1971 Nagarwala scandal

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The 1971 Nagarwala scandal was a fraudulent act in which Rustom Sohrab Nagarwala convinced Ved Prakash Malhotra to withdraw 6 million rupees from the branch of the State Bank of India where he was the head cashier.[1]


On 21 May 1971, Nagarwala called Malhotra at the State Bank of India, and imitated voice of Prime Minister Indira Gandhi. Nagarwala claimed that the Prime Minister immediately needed Rs 60 lakhs. Some sources report that the money was needed for a "secret mission to Bangladesh",[1] while others report more simply that the money was requested for a "man from Bangladesh".[2] In his later confession, Nagarwala stated that he described it as a "matter of great national importance".[3] Nagarwala further told Malhotra that he should contact the Prime Minister's office at a later date to get a receipt. Malhotra agreed to get the money and later delivered it to Nagarwala (who claimed to be a courier working for the Prime Minister) in a taxi later that day.[3]

Arrest and trial[edit]

Later, Malhotra went to the Prime Minister's residence to get a receipt as requested, but was informed that no such request for funds had been made by the Prime Minister. Malhotra informed the police of the fraud. Within less than one day, Nagarwala was found and arrested at the airport, and the majority of the money was recovered.[3] Malhotra allegedly confessed to the crime on 26 May, and was convicted in a ten-minute court trial. In his book on investigative journalism, S.K. Aggarwal called the speed of this trial "unique in legal history".[1] Nagarwala was sentenced to four years imprisonment and died while in custody.[3]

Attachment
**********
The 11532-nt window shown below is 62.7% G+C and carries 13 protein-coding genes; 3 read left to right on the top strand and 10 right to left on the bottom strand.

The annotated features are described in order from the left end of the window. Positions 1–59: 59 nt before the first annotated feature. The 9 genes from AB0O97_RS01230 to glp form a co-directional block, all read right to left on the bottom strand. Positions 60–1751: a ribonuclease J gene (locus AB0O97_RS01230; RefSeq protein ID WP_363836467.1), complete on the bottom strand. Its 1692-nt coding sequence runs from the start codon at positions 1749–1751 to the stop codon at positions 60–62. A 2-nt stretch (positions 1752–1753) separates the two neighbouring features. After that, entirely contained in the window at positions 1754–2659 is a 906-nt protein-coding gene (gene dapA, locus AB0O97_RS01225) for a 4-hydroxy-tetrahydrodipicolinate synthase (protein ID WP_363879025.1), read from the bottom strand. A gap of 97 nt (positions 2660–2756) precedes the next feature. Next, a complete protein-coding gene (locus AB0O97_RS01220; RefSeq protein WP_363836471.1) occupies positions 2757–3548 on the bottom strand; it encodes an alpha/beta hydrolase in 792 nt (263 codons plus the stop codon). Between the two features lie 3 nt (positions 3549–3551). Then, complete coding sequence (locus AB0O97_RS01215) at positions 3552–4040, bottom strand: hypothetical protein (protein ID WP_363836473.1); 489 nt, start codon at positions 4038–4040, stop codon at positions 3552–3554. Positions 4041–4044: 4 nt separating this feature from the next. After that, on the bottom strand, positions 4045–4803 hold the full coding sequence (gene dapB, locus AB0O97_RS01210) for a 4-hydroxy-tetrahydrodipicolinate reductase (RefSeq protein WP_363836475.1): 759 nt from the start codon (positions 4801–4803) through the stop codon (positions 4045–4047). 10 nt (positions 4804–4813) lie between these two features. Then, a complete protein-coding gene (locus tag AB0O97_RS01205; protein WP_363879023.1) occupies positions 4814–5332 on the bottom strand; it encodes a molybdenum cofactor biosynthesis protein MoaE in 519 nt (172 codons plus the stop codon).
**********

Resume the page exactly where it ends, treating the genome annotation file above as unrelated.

Reddy Commission report and aftermath[edit]

In 1977, after a change in government, P Jagan Mohan Reddy was appointed to inquire into the event. In 1978 the Commission issued an 820-page report on the matter. Most notably, the report found that the confession should have been rejected and that it was unsubstantiated by any evidence. They also found that Nagarwala's death was caused by a myocardial infarction and thus there was no reason to suspect foul play.[3] S.K. Aggarwal said that a 1986 article in The Statesman described a series of letters by Nagarwala that imply a relationship between himself and Indira Gandhi, though Gandhi herself could not specifically recall meeting Nagarwala. In letters written while he was jailed, Nagarwala claimed that he wanted to reveal the truth behind the crime and that it would be a "great eye opener for the nation".[1]


  1. ^ a b c d Aggarwal, S.K. (1990). Investigative Journalism In India (1. ed.). New Delhi: Mittal Publications. pp. https://books.google.com/books?id=m0ZUwtiTCKYC&pg=PA11&lpg=PA11&dq=Rustom+Sohrab+Nagarwala&source=bl&ots=nqgRMDSpe_&sig=yX2UgTgrbnW32xQWHnYDYAspseg&hl=en&sa=X&ei=VWf_UL-DBI7rkgXoqICwCQ&redir_esc=y#v=onepage&q=Rustom%20Sohrab%20Nagarwala&f=false.
  2. ^ Venkatesh, M.R. (27 June 2003). "Indira hoax rerun for BJP". The Telegraph. Retrieved 23 January 2013.
  3. ^ a b c d e Narasimhan, R. (2005). Frauds in banks (1st ed.). Hyderabad, India: ICFAI University Press. ISBN 9788178817484.